My art attempts to bring attention and visibility to the history and lives of the LGBTQ community. I use my unique perspective and age to bridge the gap between those who lived through the early days of struggle, and the relative unencumbered experience of a younger generation. I claim my identity and use it as a point of departure for more in-depth investigation, which speaks to the larger value of art to inform and elicit change.
My art functions at the intersection of art, activism, and social justice. I engage my audience in the world, challenge others to address tough questions, and encourage change. I create and facilitate interactive experiences within constructed communities to provoke dialogue between disparate groups of people. I see myself as a generational mediator who can shift public perception, to bring to the forefront the fact that no matter how any one person identifies, we are all deserving of basic human rights and compassion. It is necessary to create work that ties art to life in personal ways, yet strives to reach a wider audience and resonate with this basic human compassion.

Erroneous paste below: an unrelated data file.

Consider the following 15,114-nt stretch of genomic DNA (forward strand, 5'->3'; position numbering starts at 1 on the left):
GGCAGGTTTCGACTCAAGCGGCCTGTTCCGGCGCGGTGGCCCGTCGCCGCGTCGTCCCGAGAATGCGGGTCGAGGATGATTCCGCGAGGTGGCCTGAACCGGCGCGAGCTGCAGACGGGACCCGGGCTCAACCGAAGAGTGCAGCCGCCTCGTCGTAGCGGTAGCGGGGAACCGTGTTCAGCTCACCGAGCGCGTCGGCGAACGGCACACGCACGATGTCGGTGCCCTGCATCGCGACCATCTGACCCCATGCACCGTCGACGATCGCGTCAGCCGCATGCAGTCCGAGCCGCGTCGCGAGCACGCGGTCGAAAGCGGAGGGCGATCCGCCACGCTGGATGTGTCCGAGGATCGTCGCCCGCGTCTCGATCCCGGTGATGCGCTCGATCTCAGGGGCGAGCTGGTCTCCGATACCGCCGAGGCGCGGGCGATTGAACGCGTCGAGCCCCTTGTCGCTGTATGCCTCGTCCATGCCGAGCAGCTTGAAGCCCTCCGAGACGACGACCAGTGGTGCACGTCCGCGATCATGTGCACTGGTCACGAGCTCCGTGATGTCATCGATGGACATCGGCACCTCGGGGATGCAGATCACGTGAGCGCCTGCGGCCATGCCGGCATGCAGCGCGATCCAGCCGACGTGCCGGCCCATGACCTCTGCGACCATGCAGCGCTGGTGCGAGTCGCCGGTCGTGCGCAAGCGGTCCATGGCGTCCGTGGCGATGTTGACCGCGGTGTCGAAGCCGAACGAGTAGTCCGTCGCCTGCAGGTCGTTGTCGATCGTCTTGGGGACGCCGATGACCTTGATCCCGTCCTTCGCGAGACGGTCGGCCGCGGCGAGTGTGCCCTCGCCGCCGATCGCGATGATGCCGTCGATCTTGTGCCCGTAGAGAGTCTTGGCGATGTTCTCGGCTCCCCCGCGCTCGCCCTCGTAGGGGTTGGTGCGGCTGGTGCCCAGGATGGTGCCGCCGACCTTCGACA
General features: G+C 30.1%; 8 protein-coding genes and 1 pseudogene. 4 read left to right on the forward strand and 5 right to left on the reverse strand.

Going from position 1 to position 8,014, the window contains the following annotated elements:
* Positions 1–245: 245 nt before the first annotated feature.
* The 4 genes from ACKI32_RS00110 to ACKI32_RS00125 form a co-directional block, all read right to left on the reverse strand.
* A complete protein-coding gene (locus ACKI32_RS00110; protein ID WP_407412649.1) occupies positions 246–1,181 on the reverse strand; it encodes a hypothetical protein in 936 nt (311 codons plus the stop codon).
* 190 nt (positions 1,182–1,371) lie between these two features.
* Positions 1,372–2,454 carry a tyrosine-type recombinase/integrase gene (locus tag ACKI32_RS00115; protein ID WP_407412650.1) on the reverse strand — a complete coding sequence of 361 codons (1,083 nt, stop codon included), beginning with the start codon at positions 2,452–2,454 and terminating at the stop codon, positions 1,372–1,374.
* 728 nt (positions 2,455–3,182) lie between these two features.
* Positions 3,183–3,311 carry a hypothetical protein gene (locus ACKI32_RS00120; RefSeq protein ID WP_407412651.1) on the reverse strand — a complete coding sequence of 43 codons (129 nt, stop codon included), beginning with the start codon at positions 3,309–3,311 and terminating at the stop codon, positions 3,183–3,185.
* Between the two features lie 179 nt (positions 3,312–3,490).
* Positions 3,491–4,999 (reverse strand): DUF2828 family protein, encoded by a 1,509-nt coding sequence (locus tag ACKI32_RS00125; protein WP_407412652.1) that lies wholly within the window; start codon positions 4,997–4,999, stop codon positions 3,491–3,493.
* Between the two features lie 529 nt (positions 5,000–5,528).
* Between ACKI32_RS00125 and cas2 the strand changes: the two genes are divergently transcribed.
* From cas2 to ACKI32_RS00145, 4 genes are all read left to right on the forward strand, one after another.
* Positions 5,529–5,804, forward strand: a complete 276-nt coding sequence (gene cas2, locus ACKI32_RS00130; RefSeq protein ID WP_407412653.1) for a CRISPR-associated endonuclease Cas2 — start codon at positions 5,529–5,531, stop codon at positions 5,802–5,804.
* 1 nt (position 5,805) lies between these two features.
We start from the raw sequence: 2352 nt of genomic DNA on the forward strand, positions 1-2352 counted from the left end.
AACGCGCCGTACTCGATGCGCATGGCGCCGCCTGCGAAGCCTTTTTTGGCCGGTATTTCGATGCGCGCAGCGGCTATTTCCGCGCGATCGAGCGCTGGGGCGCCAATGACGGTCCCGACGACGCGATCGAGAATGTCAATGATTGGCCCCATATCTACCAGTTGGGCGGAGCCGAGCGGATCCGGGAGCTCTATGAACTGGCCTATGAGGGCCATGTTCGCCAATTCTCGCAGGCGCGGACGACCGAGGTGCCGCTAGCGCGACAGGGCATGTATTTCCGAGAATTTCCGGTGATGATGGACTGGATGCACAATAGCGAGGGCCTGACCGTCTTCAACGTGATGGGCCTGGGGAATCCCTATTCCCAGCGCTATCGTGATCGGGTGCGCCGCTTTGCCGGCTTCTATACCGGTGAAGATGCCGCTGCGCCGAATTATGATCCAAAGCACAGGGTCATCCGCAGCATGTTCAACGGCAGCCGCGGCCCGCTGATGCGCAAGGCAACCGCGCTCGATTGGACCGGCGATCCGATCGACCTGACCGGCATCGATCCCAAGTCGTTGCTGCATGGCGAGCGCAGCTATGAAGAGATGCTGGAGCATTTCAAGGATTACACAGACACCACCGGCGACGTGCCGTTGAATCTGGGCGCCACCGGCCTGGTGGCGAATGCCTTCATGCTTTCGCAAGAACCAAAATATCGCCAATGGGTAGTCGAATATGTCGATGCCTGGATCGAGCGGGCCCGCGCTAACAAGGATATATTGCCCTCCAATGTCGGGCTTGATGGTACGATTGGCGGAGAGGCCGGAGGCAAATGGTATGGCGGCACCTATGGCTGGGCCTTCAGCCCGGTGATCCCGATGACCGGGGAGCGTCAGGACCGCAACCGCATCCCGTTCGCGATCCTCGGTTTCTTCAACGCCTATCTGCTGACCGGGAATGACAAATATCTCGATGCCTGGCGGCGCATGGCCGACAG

We are always asking people to come to the mountain. I want to bring the mountain to the people, so that they can have a relationship with something that is local.